Though managing in tough times can test a leader's mettle, the bigger test often comes when times are good. A crisis, if well-managed, can bring out the best in a company—increasing focus, intensity, and commitment. It's when a business gets a comfortable lead that the greatest dangers lurk: Complacency creeps in on little cat feet.
When I was in my mid-30s, I became chairman of a promising Los Angeles-based technology company. The business had doubled revenues every year except one for 15 straight years, growing into a national company with 3,500 clients. It had twice made the Inc. 500 and had even been featured on Inc.'s cover. We were about to close on some badly-needed venture capital to prepare us for an IPO, and we had just inked alliances with Mellon Bank (MEL) and EDS (EDS). Times were indeed good, or so we thought.
Then the bottom fell out. One February morning, our CEO handed me a letter from the Business Software Alliance (BSA), the organization empowered by major software companies like Microsoft (MSFT) and Symantec (SYMC) to prosecute companies that illegally copy and use their software.
A Close Call
As I scanned the letter, my eyes fell on the words "federal criminal action pursuant…fine of up to $250,000 and imprisonment of up to five years." They wanted $2 million dollars to settle the suit—a fact sure to send our new investors running for the hills. (I later discovered that a few of our employees had, in fact, winked at software-licensing laws.)
Somehow we held the new investor group together while we negotiated a settlement with the BSA—and closed our multi-million dollar funding just before we ran out of cash.
Within weeks of closing our funding, things went from bad to worse. Our largest client, responsible for several million dollars of annual revenue, went into a financial tailspin, and we began burning hundreds of thousands of dollars of cash a month. Thirty days later, our bank called in our loans (more than $2 million) and threatened to sue us if we didn't pay immediately. And all this bad news wasn't lost on our new investors, who had watched two-thirds of their investment evaporate in 90 days. They began to use the word "attorney" in our calls with them.
Fearing that our company would end up fighting for its survival in court, I booked rooms at a local hotel for our top five executives and hired a facilitator to lead us through a discussion of our options. Three brutal days of shouting, blaming, and denying ended with the decision to reorganize: I stepped into the CEO role and our former CEO became chairman and focused on trying to replace the lost revenue. We presented the plan at the next board meeting—and the board gave me 90 days to turn the company around.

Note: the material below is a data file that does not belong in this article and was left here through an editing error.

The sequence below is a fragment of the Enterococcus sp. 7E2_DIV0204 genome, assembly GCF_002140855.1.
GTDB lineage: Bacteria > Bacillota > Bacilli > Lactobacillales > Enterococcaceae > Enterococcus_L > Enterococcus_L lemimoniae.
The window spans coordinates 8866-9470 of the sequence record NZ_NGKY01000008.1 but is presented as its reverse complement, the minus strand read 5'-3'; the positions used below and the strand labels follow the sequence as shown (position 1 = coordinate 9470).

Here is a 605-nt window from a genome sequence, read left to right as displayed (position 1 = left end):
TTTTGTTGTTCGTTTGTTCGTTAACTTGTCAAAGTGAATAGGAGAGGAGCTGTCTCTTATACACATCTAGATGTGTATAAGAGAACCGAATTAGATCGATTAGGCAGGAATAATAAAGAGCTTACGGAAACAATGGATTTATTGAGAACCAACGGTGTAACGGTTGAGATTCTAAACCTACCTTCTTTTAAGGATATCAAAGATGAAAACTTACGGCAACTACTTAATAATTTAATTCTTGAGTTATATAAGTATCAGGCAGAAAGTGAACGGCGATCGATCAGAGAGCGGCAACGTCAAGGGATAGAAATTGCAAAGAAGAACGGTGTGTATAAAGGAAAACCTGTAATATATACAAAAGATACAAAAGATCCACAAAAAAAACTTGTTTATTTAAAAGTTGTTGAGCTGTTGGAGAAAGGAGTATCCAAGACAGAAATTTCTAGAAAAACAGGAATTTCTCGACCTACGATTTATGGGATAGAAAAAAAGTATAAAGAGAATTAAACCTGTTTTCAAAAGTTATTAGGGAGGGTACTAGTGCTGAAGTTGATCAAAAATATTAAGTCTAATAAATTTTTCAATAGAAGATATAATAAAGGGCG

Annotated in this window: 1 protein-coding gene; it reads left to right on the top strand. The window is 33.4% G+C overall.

We spent the better part of two years fighting our way back to financial health. The emotional costs were high: Over a six-month period, we were forced to reduce head count from 300 to 90, and to replace or move to different positions eight of the top 11 executives. But it was worth it. In the four years following the turnaround, the company would grow to more than 2,000 employees.
This experience remains both the high point and the low point of my business career. It was the low point because I had to face the fact that our executive team had become arrogant and complacent, a fact which resulted in 200 lost jobs, and which required the remaining employees to work day and night to save the company.
It was a high point because I learned over the course of a few months perhaps the most important lesson of leadership: When it counts, people and organizations are capable of far more than we normally imagine. Anyone who has ever successfully navigated a business crisis knows that given good leadership, people rise to the challenge (see"Becoming a Chief Inspiration Officer").
For most leaders, the hard part isn't managing a crisis, it's tapping that extraordinary latent potential between crises, when things are going well. Many of the problems our company encountered could have been avoided entirely, and others could have been more easily handled if we had been willing to question ourselves during the good times.
With the survival of our company at stake, we could no longer avoid the issues which had seemed too sensitive or intractable to confront. And perhaps most importantly, people in middle management and on the front line started talking openly and aggressively about their views of the company's strategy—contributing many valuable insights.
We sold the company a couple of years after the turnaround. I decided that never again would I allow a company I was leading to let its guard down during the good times. Since then, I have tried to build some paranoia into every business I have run or advised, tried to keep it a little off-balance, hoped to keep it alert as its key assumptions inevitably pass from reliable to dangerously outdated.
It seems to me that every company will have to deal with its crises one way or the other: either every day in small preventive doses, or every few years in painful, wrenching collisions with a changed reality. The former is far preferable.